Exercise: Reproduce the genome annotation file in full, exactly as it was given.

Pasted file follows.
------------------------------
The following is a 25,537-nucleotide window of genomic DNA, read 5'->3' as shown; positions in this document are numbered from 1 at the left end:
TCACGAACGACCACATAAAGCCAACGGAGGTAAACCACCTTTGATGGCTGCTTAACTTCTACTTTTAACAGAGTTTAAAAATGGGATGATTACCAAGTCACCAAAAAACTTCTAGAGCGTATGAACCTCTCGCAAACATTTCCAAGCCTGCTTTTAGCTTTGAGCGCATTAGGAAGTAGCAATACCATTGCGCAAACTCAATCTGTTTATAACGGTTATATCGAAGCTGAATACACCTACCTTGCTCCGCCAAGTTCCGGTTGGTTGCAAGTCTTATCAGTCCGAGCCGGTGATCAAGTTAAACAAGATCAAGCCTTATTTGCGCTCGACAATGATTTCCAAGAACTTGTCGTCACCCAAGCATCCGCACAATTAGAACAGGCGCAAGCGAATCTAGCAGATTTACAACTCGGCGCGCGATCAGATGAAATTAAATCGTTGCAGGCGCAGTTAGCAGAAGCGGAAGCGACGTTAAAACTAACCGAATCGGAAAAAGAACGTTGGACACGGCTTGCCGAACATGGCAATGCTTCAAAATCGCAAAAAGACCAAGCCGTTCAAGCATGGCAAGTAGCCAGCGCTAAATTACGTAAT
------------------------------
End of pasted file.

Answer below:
The following is a 25,537-nucleotide window of genomic DNA, read 5'->3' as shown; positions in this document are numbered from 1 at the left end:
TCACGAACGACCACATAAAGCCAACGGAGGTAAACCACCTTTGATGGCTGCTTAACTTCTACTTTTAACAGAGTTTAAAAATGGGATGATTACCAAGTCACCAAAAAACTTCTAGAGCGTATGAACCTCTCGCAAACATTTCCAAGCCTGCTTTTAGCTTTGAGCGCATTAGGAAGTAGCAATACCATTGCGCAAACTCAATCTGTTTATAACGGTTATATCGAAGCTGAATACACCTACCTTGCTCCGCCAAGTTCCGGTTGGTTGCAAGTCTTATCAGTCCGAGCCGGTGATCAAGTTAAACAAGATCAAGCCTTATTTGCGCTCGACAATGATTTCCAAGAACTTGTCGTCACCCAAGCATCCGCACAATTAGAACAGGCGCAAGCGAATCTAGCAGATTTACAACTCGGCGCGCGATCAGATGAAATTAAATCGTTGCAGGCGCAGTTAGCAGAAGCGGAAGCGACGTTAAAACTAACCGAATCGGAAAAAGAACGTTGGACACGGCTTGCCGAACATGGCAATGCTTCAAAATCGCAAAAAGACCAAGCCGTTCAAGCATGGCAAGTAGCCAGCGCTAAATTACGTAAT